Choosing a Homeschool Curriculum

Next to actually making the decision to homeschool, choosing a curriculum is one of the hardest decisions you will make. The worst part about it is that you will not just make this decision once, but every. single. year. after you begin homeschooling.

The first thing I recommend when it comes to choosing a curriculum is to go through Cathy Duffy’s book, 101 Top Picks for Homeschool Curriculum. This book breaks down learning styles for you and your child. Then, offers you some examples of curriculum that may work for your family.

The next thing I recommend is to find a way to actually “look” at the curriculum you are interested in. Find someone who uses the same curriculum or go to a curriculum fair or homeschool convention. If none of these options work then order just the teachers guide from the curriculum you are considering. This gives you the opportunity to look at it, and decide if it is right for you. If you don’t like it, you can send it back (most of the time).

It is important to remember one thing when you are choosing a curriculum. No curriculum is perfect. Not the one I use, the one you use, or the one your homeschool friend uses. Also, what works for one family, may not work for yours. What works for one of your children, may not work for the next child. If the curriculum you decide on doesn’t work, ditch it! Don’t torture yourself, or your child with something that doesn’t fit your family’s needs or learning styles.

Curriculum shopping will be one of the most difficult things you do as a homeschool mom. Just remember to relax, find out your child’s learning style, look at curriculum in person, and remind yourself there is NO perfect curriculum!

Author: Misty Bailey

Misty is a homeschool mom of three and has been homeschooling for over 4 years. You can read about her homeschool journey and more on her blog, Joy in the Journey.


Choosing Curriculum

One of the most overwhelming aspects of homeschooling is curriculum choice!  So many options—great options—exist in the arena of home education that it creates a blessing of complexity.  I cannot even conceive of the era when no materials existed.  Wandering through a convention hall of vendors for the first time is mind-numbing.  Every sales pitch sounds so good and every curriculum perfect, your head swims at the thought of where to begin.  Preparation will calm the chaos considerably.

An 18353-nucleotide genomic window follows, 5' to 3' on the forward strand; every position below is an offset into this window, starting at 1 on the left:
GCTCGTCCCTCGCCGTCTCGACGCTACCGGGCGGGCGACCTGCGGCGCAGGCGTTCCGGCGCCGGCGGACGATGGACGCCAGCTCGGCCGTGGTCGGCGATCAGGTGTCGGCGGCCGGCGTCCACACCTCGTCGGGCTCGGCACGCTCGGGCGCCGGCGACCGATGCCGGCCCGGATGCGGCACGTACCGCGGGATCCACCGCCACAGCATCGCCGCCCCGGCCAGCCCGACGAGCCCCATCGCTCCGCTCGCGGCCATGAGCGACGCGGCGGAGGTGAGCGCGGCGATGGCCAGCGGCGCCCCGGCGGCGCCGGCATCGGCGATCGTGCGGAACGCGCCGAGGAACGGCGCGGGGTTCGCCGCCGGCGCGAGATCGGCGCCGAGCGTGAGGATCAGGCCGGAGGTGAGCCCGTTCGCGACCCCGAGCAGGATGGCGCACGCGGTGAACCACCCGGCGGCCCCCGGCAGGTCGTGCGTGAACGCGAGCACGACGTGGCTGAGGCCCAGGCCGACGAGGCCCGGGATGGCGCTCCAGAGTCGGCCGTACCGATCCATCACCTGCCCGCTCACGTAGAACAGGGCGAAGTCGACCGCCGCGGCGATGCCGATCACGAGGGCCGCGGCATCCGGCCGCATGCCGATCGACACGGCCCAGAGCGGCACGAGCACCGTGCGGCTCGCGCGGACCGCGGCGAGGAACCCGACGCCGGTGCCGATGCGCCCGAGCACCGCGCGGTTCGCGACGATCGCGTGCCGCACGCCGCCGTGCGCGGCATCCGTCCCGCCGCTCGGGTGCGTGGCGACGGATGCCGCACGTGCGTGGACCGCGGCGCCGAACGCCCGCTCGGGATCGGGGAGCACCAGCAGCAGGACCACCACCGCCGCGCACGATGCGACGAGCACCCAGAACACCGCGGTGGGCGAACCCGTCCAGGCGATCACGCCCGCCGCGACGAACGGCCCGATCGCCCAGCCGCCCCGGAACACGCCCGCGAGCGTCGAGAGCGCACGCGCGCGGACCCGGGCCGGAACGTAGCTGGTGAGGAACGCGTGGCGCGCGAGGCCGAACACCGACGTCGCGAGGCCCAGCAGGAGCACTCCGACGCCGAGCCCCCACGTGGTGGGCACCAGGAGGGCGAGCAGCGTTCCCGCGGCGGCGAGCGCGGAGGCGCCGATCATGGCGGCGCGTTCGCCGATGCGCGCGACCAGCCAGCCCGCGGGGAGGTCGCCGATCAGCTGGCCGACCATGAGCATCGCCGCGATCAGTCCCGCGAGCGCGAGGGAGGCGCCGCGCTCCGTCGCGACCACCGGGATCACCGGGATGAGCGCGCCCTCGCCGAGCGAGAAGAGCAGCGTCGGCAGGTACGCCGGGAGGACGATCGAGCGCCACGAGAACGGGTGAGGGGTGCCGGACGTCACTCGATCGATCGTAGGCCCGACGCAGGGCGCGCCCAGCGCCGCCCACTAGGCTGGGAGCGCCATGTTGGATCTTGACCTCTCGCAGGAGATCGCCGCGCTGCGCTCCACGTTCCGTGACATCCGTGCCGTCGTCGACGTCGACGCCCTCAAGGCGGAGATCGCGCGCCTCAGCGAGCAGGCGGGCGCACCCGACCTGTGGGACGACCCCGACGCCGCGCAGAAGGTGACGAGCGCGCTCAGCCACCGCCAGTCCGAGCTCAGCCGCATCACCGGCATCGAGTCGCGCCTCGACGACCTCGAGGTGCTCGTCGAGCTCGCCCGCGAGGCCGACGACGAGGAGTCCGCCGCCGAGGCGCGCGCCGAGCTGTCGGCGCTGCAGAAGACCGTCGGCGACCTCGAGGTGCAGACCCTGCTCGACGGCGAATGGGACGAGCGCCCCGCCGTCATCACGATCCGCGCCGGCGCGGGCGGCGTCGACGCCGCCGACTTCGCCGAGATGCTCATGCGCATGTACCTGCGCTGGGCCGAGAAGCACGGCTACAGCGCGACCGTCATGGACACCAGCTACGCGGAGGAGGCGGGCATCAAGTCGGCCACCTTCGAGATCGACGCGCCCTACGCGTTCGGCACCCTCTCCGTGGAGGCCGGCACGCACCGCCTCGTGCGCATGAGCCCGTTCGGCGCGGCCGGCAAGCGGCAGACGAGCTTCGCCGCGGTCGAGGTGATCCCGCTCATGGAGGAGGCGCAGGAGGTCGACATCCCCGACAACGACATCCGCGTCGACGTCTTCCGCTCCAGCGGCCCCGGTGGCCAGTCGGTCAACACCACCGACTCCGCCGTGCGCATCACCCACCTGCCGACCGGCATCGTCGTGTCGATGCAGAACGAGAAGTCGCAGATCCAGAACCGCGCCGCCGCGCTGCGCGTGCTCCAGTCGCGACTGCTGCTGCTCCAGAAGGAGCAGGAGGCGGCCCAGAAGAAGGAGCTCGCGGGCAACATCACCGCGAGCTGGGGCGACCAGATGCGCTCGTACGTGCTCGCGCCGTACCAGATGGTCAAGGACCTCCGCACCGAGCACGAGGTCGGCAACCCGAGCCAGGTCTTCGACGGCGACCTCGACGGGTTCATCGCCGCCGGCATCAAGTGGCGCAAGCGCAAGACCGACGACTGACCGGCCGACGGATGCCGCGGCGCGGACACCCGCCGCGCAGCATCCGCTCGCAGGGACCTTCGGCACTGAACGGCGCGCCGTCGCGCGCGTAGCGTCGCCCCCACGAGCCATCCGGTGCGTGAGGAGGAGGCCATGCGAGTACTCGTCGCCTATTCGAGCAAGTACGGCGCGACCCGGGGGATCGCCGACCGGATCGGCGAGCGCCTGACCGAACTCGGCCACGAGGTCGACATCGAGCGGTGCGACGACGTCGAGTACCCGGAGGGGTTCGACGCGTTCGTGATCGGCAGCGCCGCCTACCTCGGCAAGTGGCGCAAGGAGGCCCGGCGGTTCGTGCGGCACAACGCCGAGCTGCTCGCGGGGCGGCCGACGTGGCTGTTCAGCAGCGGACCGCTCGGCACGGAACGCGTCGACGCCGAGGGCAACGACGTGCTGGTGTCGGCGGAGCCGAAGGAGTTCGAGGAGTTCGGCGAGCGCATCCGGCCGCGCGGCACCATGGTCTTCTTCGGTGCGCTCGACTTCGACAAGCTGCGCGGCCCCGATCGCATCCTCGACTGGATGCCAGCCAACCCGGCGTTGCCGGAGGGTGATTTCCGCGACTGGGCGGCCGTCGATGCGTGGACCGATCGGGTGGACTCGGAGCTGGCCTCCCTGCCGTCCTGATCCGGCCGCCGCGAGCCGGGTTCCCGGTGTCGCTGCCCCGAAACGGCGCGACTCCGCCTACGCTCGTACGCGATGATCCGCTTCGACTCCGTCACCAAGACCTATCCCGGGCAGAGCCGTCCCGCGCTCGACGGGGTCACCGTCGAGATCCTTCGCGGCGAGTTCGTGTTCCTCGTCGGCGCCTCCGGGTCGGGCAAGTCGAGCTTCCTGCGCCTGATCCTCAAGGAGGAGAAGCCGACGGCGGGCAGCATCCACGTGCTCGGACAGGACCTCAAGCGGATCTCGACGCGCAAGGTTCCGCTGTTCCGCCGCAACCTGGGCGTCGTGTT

Begin by preparing a list of the subjects you plan to cover in the next year.  Then review your finances and set a firm budget and commit to staying within the budget.  After listing the subjects, give some thought and prayer to the approach which will work for your family.

Will unit studies fit the personalities and time availability in your home?  Unit studies work great with multi-level grades.  Typically base subjects such as math and grammar are handled separately.  Hands-in learning is typical in most such programs and while that is great, it is labor intensive for the instructing parent.  Consumable workbooks are a great tool for independent learners.  The structure lends itself well to teaching goal-setting.

In addition to considering the type of instruction, give some attention to your child’s learning style.  Cynthia Tobias has a wonderful book on the various ways children learn.  Having a variety of learning modalities in your homeschool program is beneficial for all students.  Knowing the way a child learns easiest will help in choosing curriculum.  As you look at curriculum, do consider ‘looks’.   White space and color help keep material from feeling overwhelming.  Many homeschool curriculum reviews are available online…don’t forget the best reviewers may be your friends!  Often larger companies have online placement tests or offer samplers to review before attending convention.

Do your homework but do not stress.  Your choices in curriculum will likely change as the years progress.  As the parent-teacher, you will learn alongside your student(s).  Enjoy the journey!

Visit the Exhibitor Listing and check out the great array of vendors who will be on hand to answer your questions.

-Billie Jo